It is this attitude that drives Jack Faust. The first hints of it are fairly innocuous and are generally played for laughs, with a local quack making a great show of his "cures" of bloodletting and enemas while a comatose Faust babbles about black-body radiation and the adrenal gland, or with a local merchant's guild trying to puzzle out the meaning of a "joint-stock company." However, it is in the third section of the book, with Faust's exile to London as England's resident Henry Ford and Margarete's ascension to CEO of her father's enterprises that this theme comes to the fore. By the middle of the century, Europe is an insane place, a 20th century superstructure bolted onto an increasingly shaky post-medieval base. A place where women can, with some legal finagling, run multinational corporations but who are subject to vicious prohibitions against abortion. A place where a pompous priest can transform himself into a right-wing talk radio host in a matter of years. It's a place where the Battle of Gravelines is recast as a duel between Spanish ironclads and English missile cruisers over a bad loan, where the dicta of absolute war hold sway. It is a hard, vicious world, were men dress in black and strive to become that pinnacle of modernity, the "Faustian Man."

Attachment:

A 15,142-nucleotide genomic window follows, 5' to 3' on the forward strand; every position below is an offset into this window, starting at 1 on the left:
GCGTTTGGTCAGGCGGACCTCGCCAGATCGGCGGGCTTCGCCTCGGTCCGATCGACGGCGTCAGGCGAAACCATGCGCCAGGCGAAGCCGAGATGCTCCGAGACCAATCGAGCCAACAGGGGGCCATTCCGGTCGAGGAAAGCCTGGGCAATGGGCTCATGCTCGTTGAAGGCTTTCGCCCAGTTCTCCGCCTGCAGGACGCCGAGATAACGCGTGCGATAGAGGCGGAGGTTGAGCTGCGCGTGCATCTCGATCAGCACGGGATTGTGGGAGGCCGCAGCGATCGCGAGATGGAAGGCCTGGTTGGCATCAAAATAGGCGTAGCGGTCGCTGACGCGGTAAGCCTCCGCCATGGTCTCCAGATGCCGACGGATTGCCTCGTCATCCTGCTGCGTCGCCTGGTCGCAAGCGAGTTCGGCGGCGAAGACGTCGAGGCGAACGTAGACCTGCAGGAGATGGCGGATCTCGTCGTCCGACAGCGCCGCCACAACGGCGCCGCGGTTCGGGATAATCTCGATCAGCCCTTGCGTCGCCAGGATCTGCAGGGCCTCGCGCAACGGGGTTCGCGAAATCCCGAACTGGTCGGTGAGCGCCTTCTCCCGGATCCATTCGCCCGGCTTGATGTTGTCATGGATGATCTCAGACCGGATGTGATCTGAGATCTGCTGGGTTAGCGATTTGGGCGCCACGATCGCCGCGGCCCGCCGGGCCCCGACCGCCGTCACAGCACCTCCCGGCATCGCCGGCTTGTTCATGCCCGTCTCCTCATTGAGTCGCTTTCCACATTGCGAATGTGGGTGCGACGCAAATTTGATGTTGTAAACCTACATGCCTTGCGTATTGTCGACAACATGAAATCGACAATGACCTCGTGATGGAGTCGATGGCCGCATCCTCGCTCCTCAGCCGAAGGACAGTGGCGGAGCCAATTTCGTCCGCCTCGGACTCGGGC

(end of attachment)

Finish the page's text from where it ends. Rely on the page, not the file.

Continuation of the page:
It's a surreality that's further enhanced by the way Swanwick structures his settings. In the early sections of the book, we get nice little snapshots of life in and around both Wittenberg and Nuremberg as we see how people life their lives in these towns. However, as the story progresses, the worlds become increasingly more claustrophobic and fantastic. Industrialized Tudor London seems to be nothing but an endless maze of factories and tenements, while Nuremberg shrinks to Margarete's corporate HQ. In the final section of the book, the world becomes almost entirely hallucinatory, centering on the tenuous psyche of Faust as he takes a final road trip through a disintegrating France.